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  • Jennifer Dowd

A Walk Through Van Gogh's Mind - Aug 4, 2023

Updated: Dec 22, 2023

As an art enthusiast, I recently had the opportunity to visit the Van Gogh exhibit in Victoria, BC. Admittedly, I had never been a great fan of Van Gogh's art, finding his distinctive style somewhat jarring and intense. However, as I wandered through the mesmerizing display of his works, something profound unfolded before my eyes. I discovered a deeper connection with the troubled artist and gained insight into how art can be a powerful tool for processing and communicating one's mental health struggles.

The exhibit showcased a vast collection of Vincent van Gogh's masterpieces, including his iconic sunflower series, the starry night, and self-portraits that depicted his ever-changing emotional state. Initially, I found myself lost in the bold brushstrokes and vibrant colors, unsure of how to appreciate the chaotic beauty. Yet, as I delved deeper, I couldn't help but notice the rawness and vulnerability present in every piece.


Vincent van Gogh's life was marked by constant emotional turmoil and mental health challenges. He endured periods of depression, anxiety, and, tragically, severe psychotic episodes. Through his art, Van Gogh offered a glimpse into his mind's complex maze, where pain and creativity were inextricably entwined. His paintings were not mere landscapes or portraits but reflections of his inner struggles, laid bare for the world to witness.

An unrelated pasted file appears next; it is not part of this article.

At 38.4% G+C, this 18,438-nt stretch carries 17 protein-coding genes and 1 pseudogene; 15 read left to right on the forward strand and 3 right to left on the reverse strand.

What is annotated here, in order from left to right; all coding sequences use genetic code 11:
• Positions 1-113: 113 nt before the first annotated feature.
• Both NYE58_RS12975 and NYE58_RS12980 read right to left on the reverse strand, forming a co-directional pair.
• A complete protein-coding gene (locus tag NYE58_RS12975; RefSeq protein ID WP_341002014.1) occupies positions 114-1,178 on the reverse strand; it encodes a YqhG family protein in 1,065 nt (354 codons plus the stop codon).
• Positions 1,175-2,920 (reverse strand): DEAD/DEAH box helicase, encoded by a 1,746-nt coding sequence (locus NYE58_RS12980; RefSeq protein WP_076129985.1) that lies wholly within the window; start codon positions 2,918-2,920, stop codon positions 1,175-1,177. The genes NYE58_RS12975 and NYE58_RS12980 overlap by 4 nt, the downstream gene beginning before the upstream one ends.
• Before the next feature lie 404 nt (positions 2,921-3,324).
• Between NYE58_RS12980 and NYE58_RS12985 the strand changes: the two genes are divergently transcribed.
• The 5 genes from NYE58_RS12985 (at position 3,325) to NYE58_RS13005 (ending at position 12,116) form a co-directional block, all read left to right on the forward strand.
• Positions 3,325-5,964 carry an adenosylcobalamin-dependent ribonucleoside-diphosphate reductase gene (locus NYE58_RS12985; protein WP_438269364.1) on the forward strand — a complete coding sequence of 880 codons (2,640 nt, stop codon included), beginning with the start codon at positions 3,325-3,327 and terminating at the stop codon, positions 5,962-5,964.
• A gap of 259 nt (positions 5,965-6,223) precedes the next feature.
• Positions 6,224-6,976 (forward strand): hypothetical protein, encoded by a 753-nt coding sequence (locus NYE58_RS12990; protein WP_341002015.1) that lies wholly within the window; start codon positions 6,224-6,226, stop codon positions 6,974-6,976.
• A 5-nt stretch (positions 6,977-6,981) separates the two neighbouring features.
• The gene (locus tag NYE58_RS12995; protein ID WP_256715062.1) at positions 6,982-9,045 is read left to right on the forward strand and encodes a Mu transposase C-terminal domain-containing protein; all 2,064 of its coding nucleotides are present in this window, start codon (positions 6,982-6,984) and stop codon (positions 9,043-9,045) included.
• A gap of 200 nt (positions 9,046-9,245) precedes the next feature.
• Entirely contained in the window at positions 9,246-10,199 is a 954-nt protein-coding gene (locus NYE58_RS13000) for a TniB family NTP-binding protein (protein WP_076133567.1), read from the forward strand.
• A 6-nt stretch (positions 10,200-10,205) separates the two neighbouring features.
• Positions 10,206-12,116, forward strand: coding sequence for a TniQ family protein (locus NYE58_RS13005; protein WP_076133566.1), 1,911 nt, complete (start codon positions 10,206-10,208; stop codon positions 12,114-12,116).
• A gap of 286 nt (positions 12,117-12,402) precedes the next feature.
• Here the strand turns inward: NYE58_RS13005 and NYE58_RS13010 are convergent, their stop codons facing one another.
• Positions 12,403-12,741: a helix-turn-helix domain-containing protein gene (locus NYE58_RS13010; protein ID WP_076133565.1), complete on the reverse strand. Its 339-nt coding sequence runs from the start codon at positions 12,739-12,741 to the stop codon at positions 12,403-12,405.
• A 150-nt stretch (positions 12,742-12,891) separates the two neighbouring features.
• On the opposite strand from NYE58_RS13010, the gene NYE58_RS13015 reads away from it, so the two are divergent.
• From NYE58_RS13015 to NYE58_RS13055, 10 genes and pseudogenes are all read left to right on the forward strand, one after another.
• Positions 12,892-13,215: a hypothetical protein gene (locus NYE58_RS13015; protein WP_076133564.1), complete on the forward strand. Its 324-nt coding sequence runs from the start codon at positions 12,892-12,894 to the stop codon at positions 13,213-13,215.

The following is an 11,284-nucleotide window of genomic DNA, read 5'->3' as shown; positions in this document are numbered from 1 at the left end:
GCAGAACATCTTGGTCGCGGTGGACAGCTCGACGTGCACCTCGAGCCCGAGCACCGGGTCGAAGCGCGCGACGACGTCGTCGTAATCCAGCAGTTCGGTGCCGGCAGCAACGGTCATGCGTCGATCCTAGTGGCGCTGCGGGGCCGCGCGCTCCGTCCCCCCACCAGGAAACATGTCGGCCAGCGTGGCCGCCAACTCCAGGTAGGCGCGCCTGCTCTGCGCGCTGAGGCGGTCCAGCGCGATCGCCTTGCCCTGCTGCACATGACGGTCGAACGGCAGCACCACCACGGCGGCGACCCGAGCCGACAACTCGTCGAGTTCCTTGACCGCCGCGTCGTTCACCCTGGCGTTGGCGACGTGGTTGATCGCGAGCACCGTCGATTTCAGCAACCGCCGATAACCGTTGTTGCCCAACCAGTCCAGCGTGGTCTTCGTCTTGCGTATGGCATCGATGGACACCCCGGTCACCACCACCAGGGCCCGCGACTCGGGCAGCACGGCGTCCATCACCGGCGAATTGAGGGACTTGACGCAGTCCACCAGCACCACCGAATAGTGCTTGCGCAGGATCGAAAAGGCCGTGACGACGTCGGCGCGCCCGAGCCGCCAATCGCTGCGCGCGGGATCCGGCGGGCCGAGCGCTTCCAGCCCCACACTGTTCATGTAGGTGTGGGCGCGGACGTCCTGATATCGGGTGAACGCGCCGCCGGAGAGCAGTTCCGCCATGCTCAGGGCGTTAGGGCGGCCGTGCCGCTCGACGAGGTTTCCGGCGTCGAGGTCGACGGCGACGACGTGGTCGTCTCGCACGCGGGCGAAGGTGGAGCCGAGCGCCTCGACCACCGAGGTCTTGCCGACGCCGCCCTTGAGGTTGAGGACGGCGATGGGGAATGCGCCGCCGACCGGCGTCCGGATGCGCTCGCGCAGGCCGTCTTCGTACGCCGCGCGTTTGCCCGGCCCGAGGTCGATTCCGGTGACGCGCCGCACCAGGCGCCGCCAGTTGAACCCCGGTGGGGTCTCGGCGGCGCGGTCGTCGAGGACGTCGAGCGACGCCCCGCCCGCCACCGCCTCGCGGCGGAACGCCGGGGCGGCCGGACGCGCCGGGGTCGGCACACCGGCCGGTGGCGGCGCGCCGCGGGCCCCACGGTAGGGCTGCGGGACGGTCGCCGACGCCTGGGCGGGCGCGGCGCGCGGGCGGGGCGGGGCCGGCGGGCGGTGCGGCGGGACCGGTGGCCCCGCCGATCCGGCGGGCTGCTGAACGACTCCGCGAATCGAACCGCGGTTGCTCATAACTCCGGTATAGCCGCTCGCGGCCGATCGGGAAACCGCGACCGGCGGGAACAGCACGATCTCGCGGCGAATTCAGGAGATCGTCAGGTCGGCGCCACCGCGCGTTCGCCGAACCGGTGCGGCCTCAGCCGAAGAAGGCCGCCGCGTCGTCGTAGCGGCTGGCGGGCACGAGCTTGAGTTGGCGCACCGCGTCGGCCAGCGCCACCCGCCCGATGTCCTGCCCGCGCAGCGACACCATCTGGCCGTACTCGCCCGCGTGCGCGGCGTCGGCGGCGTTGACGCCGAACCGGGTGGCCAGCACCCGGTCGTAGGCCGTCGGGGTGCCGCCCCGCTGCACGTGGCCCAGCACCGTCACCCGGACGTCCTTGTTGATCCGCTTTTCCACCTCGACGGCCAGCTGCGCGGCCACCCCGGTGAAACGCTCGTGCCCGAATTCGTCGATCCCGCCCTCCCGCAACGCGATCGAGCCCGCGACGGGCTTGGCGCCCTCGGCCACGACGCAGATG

“You have first to experience what you want to express.”

- Van Gogh

As someone who has dealt with anxiety and moments of emotional turmoil, I understood how an artist could turn to their craft as a lifeline—a way to cope and make sense of the chaotic thoughts and emotions within. Van Gogh's art became an outlet for his anguish, a mirror reflecting the storms brewing within his soul.


For Van Gogh, painting wasn't just about creating pretty pictures—it was a means of catharsis. His art was an emotional release, a cathartic journey that enabled him to confront his inner demons. It reminded me that art doesn't have to be about perfection or aesthetically pleasing results—it can be a raw and unfiltered expression of our emotions, a testament to the human experience.


In our society, there is still a stigma surrounding mental health, often silencing those who suffer. But Van Gogh's legacy serves as a poignant reminder that we are not alone in our struggles, and art can be a powerful channel for fostering empathy and understanding. The exhibit left a mark on my soul, igniting a passion to explore more of art's transformative power and to use it as a medium to communicate my own emotions and experiences.

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